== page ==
The scenery slipped silently by my window. I sat in the backseat, unmoving. Mom and dad were in the front talking in worried whispers. Did they really think I couldn’t hear them?
“I don’t think we have much choice,” that was mom. She always thought she had no choice.
Dad sighed heavily. “Honey, we’ll be there in just a minute.” Was he talking to me?
The hospital was large and extremely institutional. I said nothing as they led me down the deserted hallway. “It’s lunch time now,” the man was explaining to my parents. They nodded as he went on and on about doctors and medications.
It took hardly no time at all before we were in a small room. It was a plain room, with only a bed and a small stand. “A nurse will bring you clothes each morning,” the man told me. He was careful to keep his distance. I looked away from him, to the far wall where there was a tiny window covered with bars.
“She thinks she has been possessed,” my mother whispered to the man, unable to wait for privacy, “by demons.” She covered her mouth with her hand, embarrassed by the admission.
“That was months ago Margaret,” my father came to my defense.
“Yeah,” she was angry now, “and now she just doesn’t say anything.” She raised her eyes to the ceiling and shook her head.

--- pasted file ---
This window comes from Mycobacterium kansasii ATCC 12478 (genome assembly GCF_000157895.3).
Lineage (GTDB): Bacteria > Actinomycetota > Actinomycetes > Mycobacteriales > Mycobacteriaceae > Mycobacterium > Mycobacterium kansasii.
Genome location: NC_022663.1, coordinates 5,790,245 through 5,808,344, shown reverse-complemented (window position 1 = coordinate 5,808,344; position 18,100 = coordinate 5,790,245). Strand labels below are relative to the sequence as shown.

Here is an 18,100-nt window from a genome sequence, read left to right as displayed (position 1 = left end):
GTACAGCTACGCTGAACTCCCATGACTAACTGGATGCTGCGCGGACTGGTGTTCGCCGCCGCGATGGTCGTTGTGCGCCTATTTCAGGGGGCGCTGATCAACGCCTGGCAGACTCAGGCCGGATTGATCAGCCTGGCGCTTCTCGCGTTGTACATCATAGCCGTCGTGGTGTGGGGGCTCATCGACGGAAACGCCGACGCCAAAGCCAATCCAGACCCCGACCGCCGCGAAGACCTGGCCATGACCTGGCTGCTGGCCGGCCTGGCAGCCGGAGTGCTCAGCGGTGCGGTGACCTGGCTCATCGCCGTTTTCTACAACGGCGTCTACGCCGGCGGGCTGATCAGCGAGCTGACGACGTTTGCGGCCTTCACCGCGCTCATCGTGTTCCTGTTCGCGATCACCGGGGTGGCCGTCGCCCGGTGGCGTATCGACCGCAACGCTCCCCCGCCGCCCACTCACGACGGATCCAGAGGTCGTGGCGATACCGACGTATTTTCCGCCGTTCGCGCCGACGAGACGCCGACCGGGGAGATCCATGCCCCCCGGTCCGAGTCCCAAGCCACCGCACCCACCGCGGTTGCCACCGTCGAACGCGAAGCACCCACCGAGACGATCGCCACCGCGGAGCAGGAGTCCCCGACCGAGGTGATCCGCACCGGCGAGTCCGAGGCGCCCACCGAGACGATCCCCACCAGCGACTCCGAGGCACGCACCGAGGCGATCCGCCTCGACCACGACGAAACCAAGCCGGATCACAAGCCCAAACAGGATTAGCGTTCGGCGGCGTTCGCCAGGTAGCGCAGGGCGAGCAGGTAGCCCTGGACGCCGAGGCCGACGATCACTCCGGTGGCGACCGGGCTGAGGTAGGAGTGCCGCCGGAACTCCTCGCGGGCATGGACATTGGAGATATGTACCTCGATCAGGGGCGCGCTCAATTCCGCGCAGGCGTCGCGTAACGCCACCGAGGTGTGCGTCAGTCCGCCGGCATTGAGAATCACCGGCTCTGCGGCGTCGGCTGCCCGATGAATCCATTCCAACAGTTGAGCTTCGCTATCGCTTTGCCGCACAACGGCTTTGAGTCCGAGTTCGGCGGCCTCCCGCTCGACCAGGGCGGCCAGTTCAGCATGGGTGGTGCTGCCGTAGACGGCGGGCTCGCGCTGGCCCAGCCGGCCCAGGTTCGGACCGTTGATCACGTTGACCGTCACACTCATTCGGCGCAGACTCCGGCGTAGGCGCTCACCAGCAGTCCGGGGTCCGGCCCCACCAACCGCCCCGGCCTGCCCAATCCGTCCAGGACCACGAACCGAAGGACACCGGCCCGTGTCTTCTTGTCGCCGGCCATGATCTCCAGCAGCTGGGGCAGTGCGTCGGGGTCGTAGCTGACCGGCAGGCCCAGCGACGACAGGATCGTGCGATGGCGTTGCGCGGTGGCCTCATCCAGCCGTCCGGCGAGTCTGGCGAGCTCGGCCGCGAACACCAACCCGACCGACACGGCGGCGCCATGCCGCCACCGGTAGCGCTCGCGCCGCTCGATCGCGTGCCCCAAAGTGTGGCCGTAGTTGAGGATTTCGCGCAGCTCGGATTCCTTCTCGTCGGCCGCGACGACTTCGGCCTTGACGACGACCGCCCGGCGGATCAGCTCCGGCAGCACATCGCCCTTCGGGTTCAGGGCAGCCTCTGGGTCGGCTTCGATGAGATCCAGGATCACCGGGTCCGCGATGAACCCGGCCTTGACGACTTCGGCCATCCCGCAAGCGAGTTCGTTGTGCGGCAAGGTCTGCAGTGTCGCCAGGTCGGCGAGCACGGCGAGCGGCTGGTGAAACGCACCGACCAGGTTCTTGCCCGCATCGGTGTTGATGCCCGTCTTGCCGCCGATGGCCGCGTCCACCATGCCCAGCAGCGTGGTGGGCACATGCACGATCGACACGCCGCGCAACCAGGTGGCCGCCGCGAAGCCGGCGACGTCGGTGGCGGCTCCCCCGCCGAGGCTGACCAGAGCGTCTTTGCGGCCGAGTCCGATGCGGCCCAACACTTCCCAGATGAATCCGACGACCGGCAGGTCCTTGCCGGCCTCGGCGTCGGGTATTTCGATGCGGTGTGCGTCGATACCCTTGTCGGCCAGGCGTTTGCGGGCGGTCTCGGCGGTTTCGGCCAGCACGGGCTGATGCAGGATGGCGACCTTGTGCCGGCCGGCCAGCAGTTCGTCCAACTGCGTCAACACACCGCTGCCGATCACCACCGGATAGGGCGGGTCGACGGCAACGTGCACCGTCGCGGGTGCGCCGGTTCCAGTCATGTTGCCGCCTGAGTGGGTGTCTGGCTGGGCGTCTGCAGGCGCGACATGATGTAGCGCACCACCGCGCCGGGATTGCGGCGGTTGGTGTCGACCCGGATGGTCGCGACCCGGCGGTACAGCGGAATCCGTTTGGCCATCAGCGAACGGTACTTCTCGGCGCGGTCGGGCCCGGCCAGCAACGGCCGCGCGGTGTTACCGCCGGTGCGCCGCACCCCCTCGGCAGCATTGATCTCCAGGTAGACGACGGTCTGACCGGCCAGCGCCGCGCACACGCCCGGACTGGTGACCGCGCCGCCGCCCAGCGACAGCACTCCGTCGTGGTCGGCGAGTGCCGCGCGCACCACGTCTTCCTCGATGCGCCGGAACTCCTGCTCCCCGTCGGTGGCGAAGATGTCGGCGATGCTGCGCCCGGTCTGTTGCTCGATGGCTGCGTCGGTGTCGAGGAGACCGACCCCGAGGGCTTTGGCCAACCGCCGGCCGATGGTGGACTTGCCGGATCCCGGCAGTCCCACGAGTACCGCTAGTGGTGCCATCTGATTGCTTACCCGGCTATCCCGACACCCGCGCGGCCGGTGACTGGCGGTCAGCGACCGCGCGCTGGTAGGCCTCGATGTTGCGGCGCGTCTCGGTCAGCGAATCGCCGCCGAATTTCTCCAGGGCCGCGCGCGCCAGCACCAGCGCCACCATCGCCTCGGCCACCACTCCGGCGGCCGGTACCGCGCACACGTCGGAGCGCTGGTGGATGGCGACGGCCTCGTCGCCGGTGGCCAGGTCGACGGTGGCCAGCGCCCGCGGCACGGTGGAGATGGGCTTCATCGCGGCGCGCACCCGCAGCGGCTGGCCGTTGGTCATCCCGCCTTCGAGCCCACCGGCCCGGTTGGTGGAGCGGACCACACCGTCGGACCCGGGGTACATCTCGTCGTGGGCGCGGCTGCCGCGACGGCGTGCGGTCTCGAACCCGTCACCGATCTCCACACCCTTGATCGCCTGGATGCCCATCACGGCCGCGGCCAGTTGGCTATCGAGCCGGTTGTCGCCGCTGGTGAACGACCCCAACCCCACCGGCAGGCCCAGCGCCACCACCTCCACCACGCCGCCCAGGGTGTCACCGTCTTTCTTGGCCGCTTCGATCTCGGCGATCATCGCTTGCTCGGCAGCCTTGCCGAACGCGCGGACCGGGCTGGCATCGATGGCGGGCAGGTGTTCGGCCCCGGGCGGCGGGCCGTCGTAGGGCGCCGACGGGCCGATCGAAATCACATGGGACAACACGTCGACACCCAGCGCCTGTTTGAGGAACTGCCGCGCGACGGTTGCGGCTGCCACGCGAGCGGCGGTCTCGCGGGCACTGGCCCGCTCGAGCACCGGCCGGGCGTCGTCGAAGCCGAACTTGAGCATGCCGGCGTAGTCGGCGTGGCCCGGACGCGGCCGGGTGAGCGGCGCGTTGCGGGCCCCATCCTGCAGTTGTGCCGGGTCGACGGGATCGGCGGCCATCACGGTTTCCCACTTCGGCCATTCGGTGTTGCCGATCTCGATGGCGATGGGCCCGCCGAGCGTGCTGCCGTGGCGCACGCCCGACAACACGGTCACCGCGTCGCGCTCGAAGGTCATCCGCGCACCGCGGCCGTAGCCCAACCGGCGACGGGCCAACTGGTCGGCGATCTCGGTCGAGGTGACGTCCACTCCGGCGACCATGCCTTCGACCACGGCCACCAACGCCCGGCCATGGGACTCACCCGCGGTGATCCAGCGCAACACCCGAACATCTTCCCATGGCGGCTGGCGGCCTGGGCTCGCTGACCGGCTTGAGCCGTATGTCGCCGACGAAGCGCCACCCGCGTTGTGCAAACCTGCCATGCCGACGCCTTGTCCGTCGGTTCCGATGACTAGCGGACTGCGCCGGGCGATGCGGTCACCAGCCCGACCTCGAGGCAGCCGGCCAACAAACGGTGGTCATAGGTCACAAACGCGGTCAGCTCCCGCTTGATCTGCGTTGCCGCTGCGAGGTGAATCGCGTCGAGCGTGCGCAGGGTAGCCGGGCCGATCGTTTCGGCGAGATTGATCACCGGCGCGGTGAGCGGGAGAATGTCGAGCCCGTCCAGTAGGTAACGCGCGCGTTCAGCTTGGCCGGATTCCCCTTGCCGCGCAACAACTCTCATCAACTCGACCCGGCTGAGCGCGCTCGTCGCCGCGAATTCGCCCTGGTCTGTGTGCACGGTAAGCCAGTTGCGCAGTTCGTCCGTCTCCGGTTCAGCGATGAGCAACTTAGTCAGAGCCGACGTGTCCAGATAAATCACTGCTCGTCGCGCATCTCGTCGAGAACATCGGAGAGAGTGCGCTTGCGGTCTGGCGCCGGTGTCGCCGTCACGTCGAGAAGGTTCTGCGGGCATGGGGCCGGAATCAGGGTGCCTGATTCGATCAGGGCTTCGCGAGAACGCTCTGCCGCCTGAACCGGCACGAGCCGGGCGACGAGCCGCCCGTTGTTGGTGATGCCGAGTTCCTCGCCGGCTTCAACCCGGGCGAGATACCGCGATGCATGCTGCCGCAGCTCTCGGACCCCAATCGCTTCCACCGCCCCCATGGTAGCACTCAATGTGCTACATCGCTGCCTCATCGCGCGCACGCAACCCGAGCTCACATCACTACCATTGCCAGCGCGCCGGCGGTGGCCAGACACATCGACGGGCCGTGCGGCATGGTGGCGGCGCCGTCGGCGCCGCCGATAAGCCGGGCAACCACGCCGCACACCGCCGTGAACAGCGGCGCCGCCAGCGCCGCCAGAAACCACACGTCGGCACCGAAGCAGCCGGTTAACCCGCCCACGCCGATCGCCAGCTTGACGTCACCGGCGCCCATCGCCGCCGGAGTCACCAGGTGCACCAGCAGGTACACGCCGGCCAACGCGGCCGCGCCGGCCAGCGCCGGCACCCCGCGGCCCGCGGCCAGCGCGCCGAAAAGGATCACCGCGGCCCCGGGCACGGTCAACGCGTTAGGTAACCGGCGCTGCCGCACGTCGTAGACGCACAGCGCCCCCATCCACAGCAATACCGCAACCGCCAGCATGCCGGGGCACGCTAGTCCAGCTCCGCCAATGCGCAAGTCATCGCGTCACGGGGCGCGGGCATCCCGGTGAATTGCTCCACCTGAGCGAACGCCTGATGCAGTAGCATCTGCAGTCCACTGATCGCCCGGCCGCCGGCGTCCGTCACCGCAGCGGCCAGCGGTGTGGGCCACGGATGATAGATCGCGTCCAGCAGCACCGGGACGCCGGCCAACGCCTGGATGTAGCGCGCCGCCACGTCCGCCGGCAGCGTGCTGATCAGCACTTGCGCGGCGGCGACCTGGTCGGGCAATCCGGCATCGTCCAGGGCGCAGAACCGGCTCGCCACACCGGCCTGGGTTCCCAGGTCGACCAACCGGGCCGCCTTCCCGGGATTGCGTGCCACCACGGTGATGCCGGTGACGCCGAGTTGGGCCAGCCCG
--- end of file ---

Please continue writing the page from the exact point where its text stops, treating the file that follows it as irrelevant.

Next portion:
“We’ll help her, we are here to help,” the man touched mom’s arm comfortingly.
Unable to watch any more, I went to look out the window. There was a large tree right outside. It was completely bare of any greenery. It was just a dark brown reminder of death. “Alice.” I heard my name called and looked around expectantly. The room was empty. The door was still open though.
I chewed my bottom lip and started towards the door. Maybe dad was calling for me. Halfway across the room I felt the coldness. I shuddered and tried to take a breath. The door banged shut loudly. No! I turned back to the window but of course it was no use. I couldn’t escape.
All of a sudden my body slammed against the wall as if someone was shoving me. “No,” I screamed. I was pulled backwards and pushed violently to the floor. Every muscle in my body tightened painfully.
“Alice,” dad called. I heard him pounding on the door, but he couldn’t get in. My head pounded against the floor again and again. The last thing I saw before the darkness pulled me under was that brown tree outside my window.
When I opened my eyes again I was laying in the bed. I could hear voices talking above me. “suicidal,” I heard.
“No,” Dad said loudly. “Something else is going on here.”
“Has she ever been checked for epilepsy?” another voice asked.
“Epilepsy?” That was mom, clinging to a medical explanation she could tell Father Abbot. She didn’t want him to be right.
I decided to pretend I was sleeping, really what was the point in trying to tell them what had happened. Maybe I was crazy.
“Alice.” My eyes flew open.
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